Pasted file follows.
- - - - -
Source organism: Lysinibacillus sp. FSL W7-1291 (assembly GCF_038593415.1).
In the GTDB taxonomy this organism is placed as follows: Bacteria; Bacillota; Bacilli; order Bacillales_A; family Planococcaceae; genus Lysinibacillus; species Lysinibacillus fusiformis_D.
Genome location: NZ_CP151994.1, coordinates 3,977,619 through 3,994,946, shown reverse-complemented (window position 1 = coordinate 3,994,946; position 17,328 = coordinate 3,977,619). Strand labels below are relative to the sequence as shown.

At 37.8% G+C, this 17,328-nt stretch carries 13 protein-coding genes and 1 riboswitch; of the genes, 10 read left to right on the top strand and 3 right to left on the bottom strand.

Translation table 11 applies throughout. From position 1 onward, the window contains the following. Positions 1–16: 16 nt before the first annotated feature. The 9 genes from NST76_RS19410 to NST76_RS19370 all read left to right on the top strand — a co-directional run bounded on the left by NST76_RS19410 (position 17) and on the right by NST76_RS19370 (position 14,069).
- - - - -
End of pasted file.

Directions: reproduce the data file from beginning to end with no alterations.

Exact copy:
Source organism: Lysinibacillus sp. FSL W7-1291 (assembly GCF_038593415.1).
In the GTDB taxonomy this organism is placed as follows: Bacteria; Bacillota; Bacilli; order Bacillales_A; family Planococcaceae; genus Lysinibacillus; species Lysinibacillus fusiformis_D.
Genome location: NZ_CP151994.1, coordinates 3,977,619 through 3,994,946, shown reverse-complemented (window position 1 = coordinate 3,994,946; position 17,328 = coordinate 3,977,619). Strand labels below are relative to the sequence as shown.

At 37.8% G+C, this 17,328-nt stretch carries 13 protein-coding genes and 1 riboswitch; of the genes, 10 read left to right on the top strand and 3 right to left on the bottom strand.

Translation table 11 applies throughout. From position 1 onward, the window contains the following. Positions 1–16: 16 nt before the first annotated feature. The 9 genes from NST76_RS19410 to NST76_RS19370 all read left to right on the top strand — a co-directional run bounded on the left by NST76_RS19410 (position 17) and on the right by NST76_RS19370 (position 14,069).